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Vol. LVII, No. 23
November 18, 2005

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'Physician, Heal Thyself'
Identifying, Helping 'Disruptive' Doctors

On the front page...

Chances are you've witnessed behavior like this at work: A coworker known for his temper tantrums becomes unreasonably angry at the slightest provocation. Often he is moody, sometimes verbally abusive. Office mates have learned to steer clear of him, but work has started to suffer. Fairly soon the whole operation begins to feel the effects. Everyone but him can see he needs help...


...Now, imagine the angry employee is your doctor. From a potential patient's point of view, it was probably the last lecture anyone wanted to hear. But for medical professionals, Dr. Anderson Spickard, Jr.'s recent lecture seemed to ring true.

"The disruptive physician is the emerging overwhelming problem for medical and nursing staffs and administrators," he said at the Clinical Center Grand Rounds for Clinical Fellows. "My lesson to you today is, help is effective."

  Dr. Anderson Spickard, Jr.

Spickard, a former NIAID clinical associate from 1960 to 1962 who now is medical director at Vanderbilt University's Center for Professional Health (CPH), returned to NIH to discuss a delicate topic in the medical community — impaired physicians, also known as distressed or disruptive physicians.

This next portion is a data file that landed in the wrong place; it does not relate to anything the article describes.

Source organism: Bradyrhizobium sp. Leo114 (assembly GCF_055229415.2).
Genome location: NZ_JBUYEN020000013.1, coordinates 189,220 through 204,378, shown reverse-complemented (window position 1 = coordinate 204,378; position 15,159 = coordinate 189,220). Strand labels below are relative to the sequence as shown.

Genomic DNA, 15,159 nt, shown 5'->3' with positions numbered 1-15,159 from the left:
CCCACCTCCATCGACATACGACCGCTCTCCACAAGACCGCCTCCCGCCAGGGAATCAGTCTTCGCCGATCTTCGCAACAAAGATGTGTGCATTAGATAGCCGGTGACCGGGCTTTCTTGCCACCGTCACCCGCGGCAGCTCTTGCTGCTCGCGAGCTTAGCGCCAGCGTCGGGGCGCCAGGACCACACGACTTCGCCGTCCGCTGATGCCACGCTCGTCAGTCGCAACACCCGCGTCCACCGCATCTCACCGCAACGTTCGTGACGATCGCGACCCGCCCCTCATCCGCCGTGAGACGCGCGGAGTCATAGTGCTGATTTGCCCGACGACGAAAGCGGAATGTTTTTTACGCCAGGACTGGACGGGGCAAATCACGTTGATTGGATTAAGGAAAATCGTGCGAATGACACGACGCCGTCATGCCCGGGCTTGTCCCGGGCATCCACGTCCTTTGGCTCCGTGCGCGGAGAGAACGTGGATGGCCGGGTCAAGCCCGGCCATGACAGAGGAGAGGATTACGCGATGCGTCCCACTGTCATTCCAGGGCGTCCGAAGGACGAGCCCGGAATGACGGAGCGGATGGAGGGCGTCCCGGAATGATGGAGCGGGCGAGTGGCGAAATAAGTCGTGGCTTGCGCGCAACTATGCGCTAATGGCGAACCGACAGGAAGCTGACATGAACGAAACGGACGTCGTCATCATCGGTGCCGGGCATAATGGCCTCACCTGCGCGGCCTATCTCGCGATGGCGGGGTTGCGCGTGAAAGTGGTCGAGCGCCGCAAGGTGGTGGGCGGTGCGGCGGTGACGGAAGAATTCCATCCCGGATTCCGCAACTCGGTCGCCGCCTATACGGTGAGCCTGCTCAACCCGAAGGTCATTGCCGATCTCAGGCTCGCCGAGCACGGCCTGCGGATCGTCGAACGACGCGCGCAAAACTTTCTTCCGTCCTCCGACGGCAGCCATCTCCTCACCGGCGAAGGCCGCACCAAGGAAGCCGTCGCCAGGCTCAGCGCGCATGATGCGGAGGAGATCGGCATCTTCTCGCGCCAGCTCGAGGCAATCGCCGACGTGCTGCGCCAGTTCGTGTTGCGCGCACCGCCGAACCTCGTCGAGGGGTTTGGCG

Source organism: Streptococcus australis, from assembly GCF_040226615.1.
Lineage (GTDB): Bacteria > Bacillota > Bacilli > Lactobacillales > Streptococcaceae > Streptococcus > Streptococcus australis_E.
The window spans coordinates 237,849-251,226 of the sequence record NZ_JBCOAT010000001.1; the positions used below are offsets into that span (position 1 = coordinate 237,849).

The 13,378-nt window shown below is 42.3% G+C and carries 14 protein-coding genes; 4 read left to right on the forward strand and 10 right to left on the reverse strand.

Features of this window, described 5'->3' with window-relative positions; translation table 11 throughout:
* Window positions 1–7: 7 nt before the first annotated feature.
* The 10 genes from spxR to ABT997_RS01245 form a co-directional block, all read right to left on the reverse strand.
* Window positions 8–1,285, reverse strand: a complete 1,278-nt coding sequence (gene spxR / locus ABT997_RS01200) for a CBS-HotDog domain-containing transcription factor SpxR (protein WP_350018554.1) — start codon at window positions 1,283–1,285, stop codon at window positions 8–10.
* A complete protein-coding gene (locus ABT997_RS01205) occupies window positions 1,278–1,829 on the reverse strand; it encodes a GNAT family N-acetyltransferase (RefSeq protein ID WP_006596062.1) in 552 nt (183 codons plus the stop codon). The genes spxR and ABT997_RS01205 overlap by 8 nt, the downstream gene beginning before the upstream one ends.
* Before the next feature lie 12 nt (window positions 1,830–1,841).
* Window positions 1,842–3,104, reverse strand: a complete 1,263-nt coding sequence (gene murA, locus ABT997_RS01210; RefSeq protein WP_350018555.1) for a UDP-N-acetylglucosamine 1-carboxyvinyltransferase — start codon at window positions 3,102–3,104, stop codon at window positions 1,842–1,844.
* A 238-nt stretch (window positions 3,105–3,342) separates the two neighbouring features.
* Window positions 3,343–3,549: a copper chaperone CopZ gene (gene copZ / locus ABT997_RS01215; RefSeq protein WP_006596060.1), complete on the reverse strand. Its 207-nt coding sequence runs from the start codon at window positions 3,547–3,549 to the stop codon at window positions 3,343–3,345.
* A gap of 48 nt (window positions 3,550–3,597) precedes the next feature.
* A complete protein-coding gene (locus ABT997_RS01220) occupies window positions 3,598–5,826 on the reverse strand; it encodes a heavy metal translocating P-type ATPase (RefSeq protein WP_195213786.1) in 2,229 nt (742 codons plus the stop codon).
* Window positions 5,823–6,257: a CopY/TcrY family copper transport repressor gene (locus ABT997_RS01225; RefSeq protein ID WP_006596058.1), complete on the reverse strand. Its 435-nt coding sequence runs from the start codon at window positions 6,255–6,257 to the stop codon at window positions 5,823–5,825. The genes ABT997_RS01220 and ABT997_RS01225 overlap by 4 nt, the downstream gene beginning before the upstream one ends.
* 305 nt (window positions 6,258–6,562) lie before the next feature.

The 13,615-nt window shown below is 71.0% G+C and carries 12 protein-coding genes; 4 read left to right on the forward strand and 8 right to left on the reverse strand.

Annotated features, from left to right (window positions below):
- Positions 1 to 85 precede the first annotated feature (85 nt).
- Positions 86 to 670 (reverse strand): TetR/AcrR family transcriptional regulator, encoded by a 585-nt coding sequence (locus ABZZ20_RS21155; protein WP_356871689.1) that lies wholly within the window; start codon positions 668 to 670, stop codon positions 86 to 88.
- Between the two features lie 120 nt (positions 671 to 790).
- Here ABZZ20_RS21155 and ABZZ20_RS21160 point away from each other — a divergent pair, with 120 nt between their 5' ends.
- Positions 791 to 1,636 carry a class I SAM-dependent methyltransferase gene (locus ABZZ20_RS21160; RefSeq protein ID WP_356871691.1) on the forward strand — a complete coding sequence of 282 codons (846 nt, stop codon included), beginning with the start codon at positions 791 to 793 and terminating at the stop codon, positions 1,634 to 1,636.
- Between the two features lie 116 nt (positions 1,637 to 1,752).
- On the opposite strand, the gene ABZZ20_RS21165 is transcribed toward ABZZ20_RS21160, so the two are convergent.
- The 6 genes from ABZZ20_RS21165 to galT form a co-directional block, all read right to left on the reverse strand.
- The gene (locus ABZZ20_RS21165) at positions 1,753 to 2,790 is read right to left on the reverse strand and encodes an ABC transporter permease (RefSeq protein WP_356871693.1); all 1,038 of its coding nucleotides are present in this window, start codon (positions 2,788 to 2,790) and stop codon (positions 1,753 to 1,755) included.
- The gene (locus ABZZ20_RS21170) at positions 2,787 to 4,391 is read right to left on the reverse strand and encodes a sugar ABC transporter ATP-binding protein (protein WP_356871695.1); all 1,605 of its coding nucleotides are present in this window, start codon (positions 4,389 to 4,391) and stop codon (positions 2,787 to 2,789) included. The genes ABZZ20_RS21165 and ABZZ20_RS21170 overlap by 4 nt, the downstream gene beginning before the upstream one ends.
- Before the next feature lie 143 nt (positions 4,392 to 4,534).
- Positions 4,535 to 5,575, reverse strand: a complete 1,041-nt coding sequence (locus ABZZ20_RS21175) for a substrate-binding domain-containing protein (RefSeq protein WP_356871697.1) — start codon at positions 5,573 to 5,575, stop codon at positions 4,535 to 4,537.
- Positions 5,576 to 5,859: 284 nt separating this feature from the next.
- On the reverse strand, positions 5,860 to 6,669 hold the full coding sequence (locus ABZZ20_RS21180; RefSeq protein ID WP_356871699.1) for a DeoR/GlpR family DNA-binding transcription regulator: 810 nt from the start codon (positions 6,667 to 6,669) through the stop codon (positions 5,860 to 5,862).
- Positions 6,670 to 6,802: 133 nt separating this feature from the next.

CPH offers confidential internal and external programs, including an in-house wellness committee and three monthly continuing medical education courses:

  • maintaining proper (sexual) boundaries,
  • prescribing controlled drugs, and
  • distressed physicians.

Since 1999, Spickard reported, 750 physicians have been referred to CPH by medical boards nationwide for over-prescribing schedule II narcotics. More than 280 physicians have been required to take the boundaries class. The first course for disruptive doctors included 12 physicians, with 8 more scheduled to complete the module. Although dependency and alcohol problems among physicians account for the majority of cases, he said, "disruptive" participants are catching up.

"These distressed physicians disrupt the office and home, ignore their feelings and are on the way to burnout," Spickard continued.

He said most disruptive doctors have narcissistic traits, meaning "they have a restricted ability to express warm and tender emotions, they're overly perfectionistic, they insist that others submit to their way and they have excessive devotion to work to the exclusion of personal and interpersonal relationships.They are creating such a disturbance in their medical staffs and hospital staffs that the administrator says, 'You have got to get help. We can't stand you any longer.'"

The poor behavior ranges from aggressive (swearing, making threats and pushing) to passive (being chronically late and providing inadequate chart notes), with passive-aggressive actions (sending hostile emails and making derogatory comments about the institution, hospital, etc.) in between.

"That is an enormous problem — throwing objects in the surgical theater," Spickard observed, describing a true case. "Nurses in one of our groups had to draw straws to see who was going to work with this physician."

Spickard recalls his clinical associate days at NIH with Dr. Jack Bennett, chief of the clinical mycology section in NIAID's Laboratory of Clinical Investigation.
Says Spickard, "I came here today to encourage young people to become interested in studying, researching and hopefully leading future physician wellness programs."